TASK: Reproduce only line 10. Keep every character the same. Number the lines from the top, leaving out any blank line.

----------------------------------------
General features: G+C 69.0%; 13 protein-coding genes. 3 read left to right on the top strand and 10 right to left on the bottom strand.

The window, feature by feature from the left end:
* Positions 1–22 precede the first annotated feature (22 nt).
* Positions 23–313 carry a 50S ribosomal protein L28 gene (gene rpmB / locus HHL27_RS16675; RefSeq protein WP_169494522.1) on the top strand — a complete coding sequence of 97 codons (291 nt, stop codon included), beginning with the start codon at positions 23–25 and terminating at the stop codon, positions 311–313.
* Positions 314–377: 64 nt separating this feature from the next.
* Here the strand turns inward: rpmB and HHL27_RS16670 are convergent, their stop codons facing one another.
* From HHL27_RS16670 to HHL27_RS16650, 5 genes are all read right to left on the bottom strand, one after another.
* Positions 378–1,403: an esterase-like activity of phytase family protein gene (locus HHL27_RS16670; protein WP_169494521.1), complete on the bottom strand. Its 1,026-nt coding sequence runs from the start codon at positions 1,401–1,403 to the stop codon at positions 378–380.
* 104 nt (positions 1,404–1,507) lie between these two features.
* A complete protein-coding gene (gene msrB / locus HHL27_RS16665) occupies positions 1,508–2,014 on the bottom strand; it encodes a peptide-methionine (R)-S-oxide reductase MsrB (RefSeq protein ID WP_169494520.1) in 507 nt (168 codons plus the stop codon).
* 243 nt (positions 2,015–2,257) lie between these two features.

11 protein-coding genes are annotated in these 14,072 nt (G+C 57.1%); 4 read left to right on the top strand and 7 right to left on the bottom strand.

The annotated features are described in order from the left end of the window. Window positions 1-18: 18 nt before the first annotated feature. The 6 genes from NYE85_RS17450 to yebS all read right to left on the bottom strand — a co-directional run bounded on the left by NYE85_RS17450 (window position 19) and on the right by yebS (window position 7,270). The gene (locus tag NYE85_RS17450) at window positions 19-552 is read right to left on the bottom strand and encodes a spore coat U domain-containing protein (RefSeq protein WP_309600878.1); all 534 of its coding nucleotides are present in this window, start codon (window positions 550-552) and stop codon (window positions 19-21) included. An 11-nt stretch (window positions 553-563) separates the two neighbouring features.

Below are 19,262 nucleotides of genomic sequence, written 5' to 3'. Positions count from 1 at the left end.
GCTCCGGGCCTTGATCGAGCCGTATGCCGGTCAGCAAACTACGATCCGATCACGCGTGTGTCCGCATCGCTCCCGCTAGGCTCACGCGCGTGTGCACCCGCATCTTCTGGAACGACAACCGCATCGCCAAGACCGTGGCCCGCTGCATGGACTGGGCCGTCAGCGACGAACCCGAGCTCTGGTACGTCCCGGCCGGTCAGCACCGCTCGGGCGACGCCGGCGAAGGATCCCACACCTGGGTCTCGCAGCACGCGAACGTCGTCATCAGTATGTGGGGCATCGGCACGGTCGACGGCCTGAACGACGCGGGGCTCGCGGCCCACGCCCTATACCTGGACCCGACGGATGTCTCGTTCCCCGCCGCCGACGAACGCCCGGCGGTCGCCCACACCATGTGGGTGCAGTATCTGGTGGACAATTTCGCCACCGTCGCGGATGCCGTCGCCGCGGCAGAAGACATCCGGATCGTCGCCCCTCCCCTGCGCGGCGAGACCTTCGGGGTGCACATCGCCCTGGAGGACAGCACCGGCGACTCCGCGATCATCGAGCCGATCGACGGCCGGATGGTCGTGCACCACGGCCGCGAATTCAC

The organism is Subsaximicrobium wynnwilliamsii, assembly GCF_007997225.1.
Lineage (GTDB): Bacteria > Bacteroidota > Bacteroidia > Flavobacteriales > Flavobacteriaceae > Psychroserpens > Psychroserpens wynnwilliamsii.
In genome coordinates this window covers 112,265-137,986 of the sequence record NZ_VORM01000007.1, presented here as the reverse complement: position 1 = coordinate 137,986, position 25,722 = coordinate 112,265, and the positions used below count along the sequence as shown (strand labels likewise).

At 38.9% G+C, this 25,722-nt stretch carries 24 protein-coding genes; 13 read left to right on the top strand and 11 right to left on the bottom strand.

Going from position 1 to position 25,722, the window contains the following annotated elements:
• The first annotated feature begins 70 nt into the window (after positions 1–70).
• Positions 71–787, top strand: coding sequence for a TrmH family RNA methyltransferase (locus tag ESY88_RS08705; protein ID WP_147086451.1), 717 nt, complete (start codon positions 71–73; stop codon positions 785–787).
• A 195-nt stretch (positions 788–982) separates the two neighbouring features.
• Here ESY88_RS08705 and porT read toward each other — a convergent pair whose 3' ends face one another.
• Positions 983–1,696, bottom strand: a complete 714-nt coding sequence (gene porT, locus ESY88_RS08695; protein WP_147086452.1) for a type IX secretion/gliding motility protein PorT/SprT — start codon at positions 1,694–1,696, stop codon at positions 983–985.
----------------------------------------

* A complete protein-coding gene (gene msrB / locus HHL27_RS16665) occupies positions 1,508–2,014 on the bottom strand; it encodes a peptide-methionine (R)-S-oxide reductase MsrB (RefSeq protein ID WP_169494520.1) in 507 nt (168 codons plus the stop codon).